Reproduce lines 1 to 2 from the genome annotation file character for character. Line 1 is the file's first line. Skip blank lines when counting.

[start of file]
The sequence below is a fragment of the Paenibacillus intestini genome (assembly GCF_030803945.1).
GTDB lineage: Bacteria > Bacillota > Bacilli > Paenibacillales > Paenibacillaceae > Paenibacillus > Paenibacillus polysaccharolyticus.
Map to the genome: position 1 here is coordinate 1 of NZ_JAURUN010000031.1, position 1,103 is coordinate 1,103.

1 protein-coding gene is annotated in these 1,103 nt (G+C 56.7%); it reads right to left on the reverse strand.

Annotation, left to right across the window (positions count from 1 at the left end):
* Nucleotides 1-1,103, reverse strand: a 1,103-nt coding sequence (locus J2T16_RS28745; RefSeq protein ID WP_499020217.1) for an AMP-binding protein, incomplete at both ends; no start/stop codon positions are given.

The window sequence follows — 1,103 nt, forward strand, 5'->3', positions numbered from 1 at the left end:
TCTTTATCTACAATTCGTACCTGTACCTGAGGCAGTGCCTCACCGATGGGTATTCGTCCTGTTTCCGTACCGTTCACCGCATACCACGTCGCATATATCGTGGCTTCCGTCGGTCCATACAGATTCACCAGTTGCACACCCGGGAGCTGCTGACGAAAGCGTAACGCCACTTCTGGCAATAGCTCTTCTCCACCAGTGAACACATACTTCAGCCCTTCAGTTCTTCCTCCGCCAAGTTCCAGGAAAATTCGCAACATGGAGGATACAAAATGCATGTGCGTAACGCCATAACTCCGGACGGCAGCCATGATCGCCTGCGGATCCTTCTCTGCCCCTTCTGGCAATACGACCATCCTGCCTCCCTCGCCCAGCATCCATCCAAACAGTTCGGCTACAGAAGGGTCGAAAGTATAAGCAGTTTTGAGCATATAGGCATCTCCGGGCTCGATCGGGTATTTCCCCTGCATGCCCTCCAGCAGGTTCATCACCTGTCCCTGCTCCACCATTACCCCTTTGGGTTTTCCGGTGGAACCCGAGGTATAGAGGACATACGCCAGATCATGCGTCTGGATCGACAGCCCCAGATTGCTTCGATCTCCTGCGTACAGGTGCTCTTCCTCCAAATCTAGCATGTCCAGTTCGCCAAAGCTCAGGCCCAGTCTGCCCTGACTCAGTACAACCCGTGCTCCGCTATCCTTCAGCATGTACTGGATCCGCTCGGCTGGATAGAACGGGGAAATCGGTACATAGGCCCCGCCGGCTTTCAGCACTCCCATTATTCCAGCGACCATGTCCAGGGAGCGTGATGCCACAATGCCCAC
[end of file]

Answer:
The sequence below is a fragment of the Paenibacillus intestini genome (assembly GCF_030803945.1).
GTDB lineage: Bacteria > Bacillota > Bacilli > Paenibacillales > Paenibacillaceae > Paenibacillus > Paenibacillus polysaccharolyticus.